Aerodynamics of Air Hockey *
AbstractIf you have an air hockey table, you know that the puck floats on a thin cushion of air when the table is turned on. With little friction, the puck can travel very fast. How much lift force is created by the air? Add small amounts of weight to the puck and see when it no longer floats to measure the lift force. How many air holes (on average) support the puck? How much force is generated by each air hole? Will a puck with a larger surface area, supported by more air holes (on average), support more weight in proportion to its area? (Remember to include the weight of the puck in the measurement.) Make your own test shapes by cutting thin cardboard or polystyrene sheet (from a hobby shop, or use old CD cases). Is lift generated if the puck has a rough surface? Tape sandpaper on one side of the puck, test, then flip it over as a control. What about other surfaces (different types of cloth, for example)?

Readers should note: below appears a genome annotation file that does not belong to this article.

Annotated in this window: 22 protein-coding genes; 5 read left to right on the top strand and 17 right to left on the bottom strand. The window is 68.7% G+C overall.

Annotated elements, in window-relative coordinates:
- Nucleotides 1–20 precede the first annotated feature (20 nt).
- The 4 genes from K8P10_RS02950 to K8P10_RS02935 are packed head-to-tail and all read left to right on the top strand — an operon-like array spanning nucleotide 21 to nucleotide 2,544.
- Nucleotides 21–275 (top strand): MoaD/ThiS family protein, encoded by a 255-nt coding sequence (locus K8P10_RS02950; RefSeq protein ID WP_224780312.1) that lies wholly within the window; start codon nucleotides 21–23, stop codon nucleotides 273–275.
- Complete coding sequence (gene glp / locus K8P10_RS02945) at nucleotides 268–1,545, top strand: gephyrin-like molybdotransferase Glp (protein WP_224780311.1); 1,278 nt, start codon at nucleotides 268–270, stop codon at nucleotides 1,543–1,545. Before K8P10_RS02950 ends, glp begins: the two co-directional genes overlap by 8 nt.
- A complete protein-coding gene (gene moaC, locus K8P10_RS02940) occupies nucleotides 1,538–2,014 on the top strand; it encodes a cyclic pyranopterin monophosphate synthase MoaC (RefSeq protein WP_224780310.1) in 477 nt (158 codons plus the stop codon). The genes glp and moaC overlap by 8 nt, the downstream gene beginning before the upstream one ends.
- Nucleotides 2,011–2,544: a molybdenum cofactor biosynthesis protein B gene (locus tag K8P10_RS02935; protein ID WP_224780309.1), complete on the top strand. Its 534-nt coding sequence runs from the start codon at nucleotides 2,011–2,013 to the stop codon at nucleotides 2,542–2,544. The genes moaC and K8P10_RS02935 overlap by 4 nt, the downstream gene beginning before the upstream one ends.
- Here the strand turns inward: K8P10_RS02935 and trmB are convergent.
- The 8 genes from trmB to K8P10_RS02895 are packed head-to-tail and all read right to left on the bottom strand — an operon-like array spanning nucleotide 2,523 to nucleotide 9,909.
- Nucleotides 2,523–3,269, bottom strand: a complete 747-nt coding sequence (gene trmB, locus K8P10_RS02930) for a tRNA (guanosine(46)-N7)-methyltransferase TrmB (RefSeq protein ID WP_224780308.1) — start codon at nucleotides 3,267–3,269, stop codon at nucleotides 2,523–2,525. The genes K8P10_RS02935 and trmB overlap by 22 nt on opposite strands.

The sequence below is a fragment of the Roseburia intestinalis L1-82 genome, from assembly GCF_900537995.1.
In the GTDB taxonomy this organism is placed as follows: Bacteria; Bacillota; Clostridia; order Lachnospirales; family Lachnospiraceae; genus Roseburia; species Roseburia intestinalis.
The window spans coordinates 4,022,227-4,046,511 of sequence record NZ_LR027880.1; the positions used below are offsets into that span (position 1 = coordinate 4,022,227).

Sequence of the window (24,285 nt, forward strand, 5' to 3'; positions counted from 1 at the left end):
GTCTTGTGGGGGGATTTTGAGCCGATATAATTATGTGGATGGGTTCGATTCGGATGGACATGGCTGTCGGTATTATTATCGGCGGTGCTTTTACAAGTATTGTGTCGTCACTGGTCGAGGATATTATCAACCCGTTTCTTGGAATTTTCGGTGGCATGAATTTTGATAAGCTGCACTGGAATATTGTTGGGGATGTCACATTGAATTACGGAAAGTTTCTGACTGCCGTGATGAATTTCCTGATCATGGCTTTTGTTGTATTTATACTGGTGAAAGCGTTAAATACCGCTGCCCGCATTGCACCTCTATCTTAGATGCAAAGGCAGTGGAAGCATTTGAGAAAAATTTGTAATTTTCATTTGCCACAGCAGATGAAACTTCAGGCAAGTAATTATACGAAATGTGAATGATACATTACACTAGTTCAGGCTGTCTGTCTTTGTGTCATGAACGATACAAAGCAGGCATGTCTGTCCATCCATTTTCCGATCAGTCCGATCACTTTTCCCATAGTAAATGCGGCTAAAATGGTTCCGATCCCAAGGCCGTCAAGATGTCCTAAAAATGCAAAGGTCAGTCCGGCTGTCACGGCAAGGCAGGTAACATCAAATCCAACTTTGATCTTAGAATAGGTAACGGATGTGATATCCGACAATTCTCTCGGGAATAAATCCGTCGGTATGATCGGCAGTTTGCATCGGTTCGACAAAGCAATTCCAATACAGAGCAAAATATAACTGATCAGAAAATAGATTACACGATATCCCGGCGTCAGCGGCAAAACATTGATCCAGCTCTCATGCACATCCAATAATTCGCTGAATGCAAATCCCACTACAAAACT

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Last edit date: 2017-07-28
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